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  1. Ceria (CeO 2 ) has recently been found to catalyze the selective hydrogenation of alkynes, which has stimulated much discussion on the catalytic mechanism on various facets of reducible oxides. In this work, H 2 dissociation and acetylene hydrogenation on bare and Ni doped CeO 2 (110) surfaces are investigated using density functional theory (DFT). Similar to that on the CeO 2 (111) surface, our results suggest that catalysis is facilitated by frustrated Lewis pairs (FLPs) formed by oxygen vacancies (O v s) on the oxide surfaces. On bare CeO 2 (110) with a single O v (CeO 2 (110)–O v ), two surface Ce cations with one non-adjacent O anion are shown to form (Ce 3+ –Ce 4+ )/O quasi-FLPs, while for the Ni doped CeO 2 (110) surface with one (Ni–CeO 2 (110)–O v ) or two (Ni–CeO 2 (110)–2O v ) O v s, one Ce and a non-adjacent O counterions are found to form a mono-Ce/O FLP. DFT calculations indicate that Ce/O FLPs facilitate the H 2 dissociation via a heterolytic mechanism, while the resulting surface O–H and Ce–H species catalyze the subsequent acetylene hydrogenation. With CeO 2 (110)–O v and Ni–CeO 2 (110)–2O v ,more »our DFT calculations suggest that the first hydrogenation step is the rate-determining step with a barrier of 0.43 and 0.40 eV, respectively. For Ni–CeO 2 (110)–O v , the reaction is shown to be controlled by the H 2 dissociation with a barrier of 0.41 eV. These barriers are significantly lower than that (about 0.7 eV) on CeO 2 (111), explaining the experimentally observed higher catalytic efficiency of the (110) facet of ceria. The change of the rate-determining step is attributed to the different electronic properties of Ce in the Ce/O FLPs – the Ce f states closer to the Fermi level not only facilitate the heterolytic dissociation of H 2 but also lead to a higher barrier of acetylene hydrogenation.« less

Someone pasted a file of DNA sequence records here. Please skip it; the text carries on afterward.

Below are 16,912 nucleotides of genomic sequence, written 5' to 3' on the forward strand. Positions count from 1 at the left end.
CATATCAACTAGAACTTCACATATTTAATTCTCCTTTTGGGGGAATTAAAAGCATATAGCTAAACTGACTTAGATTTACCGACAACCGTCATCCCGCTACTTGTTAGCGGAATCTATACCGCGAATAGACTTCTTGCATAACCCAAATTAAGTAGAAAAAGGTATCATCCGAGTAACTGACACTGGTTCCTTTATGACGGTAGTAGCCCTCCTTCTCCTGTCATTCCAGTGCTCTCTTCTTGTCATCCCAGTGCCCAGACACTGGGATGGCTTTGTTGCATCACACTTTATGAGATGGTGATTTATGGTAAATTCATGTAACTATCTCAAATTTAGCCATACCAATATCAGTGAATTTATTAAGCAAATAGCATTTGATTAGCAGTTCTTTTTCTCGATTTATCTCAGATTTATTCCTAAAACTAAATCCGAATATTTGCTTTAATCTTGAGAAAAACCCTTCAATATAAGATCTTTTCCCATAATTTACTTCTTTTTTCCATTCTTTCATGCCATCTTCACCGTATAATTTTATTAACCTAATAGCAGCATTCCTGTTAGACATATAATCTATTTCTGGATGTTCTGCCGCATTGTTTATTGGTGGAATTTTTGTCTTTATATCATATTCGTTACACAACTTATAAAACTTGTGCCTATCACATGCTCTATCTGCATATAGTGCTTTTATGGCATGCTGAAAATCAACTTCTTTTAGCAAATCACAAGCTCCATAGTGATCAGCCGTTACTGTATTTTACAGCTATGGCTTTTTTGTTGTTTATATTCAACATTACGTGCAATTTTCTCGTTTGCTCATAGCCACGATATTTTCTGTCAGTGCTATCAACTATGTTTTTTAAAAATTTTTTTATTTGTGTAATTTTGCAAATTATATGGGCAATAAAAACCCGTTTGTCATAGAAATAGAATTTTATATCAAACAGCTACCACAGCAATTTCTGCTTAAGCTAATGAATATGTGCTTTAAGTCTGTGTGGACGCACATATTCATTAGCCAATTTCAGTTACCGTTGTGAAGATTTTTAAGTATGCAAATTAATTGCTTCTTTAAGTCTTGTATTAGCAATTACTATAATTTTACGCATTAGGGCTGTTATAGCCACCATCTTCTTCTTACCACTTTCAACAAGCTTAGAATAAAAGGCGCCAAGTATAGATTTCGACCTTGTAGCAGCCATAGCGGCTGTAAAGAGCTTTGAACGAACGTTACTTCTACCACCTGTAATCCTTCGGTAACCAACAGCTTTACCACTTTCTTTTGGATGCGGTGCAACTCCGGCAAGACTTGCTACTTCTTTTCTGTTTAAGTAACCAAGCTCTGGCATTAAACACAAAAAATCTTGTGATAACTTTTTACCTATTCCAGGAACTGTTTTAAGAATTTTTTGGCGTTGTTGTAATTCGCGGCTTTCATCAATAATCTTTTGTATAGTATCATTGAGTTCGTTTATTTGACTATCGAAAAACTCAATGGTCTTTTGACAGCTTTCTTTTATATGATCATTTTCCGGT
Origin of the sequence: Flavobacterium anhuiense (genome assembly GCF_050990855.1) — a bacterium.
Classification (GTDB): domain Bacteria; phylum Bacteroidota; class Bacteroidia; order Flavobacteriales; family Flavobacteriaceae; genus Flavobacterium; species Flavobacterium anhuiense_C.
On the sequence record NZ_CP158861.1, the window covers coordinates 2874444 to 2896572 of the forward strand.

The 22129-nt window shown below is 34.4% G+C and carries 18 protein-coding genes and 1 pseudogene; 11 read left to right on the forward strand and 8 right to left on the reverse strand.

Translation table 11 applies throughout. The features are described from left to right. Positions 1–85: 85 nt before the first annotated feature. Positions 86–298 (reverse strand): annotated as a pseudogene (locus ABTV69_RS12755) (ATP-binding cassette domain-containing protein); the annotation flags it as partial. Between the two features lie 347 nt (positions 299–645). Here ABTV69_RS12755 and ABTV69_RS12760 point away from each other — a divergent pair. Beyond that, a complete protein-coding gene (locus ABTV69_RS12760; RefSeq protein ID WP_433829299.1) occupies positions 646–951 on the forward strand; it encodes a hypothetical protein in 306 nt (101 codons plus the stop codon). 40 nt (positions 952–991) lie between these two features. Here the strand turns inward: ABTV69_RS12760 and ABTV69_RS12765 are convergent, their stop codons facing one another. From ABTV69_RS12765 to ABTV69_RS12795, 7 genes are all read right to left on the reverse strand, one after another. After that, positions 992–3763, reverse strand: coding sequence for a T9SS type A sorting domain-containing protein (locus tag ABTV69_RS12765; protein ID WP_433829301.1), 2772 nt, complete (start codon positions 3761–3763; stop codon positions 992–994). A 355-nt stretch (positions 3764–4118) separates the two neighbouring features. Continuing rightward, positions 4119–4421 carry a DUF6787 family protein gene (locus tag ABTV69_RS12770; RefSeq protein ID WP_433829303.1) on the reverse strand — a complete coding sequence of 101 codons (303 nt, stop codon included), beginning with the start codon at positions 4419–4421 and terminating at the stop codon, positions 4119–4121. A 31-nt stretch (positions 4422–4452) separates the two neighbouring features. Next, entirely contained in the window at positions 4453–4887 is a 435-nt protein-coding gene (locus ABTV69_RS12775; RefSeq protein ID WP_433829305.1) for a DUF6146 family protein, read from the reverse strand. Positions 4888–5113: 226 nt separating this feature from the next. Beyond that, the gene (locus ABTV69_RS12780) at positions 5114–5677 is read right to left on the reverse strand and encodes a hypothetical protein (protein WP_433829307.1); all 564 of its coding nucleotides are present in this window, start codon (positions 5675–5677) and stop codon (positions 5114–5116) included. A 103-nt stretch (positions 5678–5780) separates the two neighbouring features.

Free, publicly-accessible full text available May 11, 2023
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  4. A quantitative understanding of the role played by defect sites in heterogeneous catalysis is of great importance in designing new and more effective catalysts. In this work, we report a detailed dynamic study of a key step in methane steam reforming under experimentally relevant conditions on a new high-dimensional potential energy surface determined from first principles data with the aid of machine learning, with which the interactions of CH 4 with both the flat Ir(111) and stepped Ir(332) surfaces are described. In particular, we argue based on our simulations that the experimentally observed “negatively activated” dissociative chemisorption of methane on Ir surfaces could be due to a combined effect of defects and high substrate temperature, which lowers the reaction barrier relative to that on terraces. Furthermore, a model based on dynamic information of trapping and reaction channels is proposed, which allows a quantitative prediction of the initial sticking probability for different defect densities, thus helping to close the so-called structure gap in heterogeneous catalysis.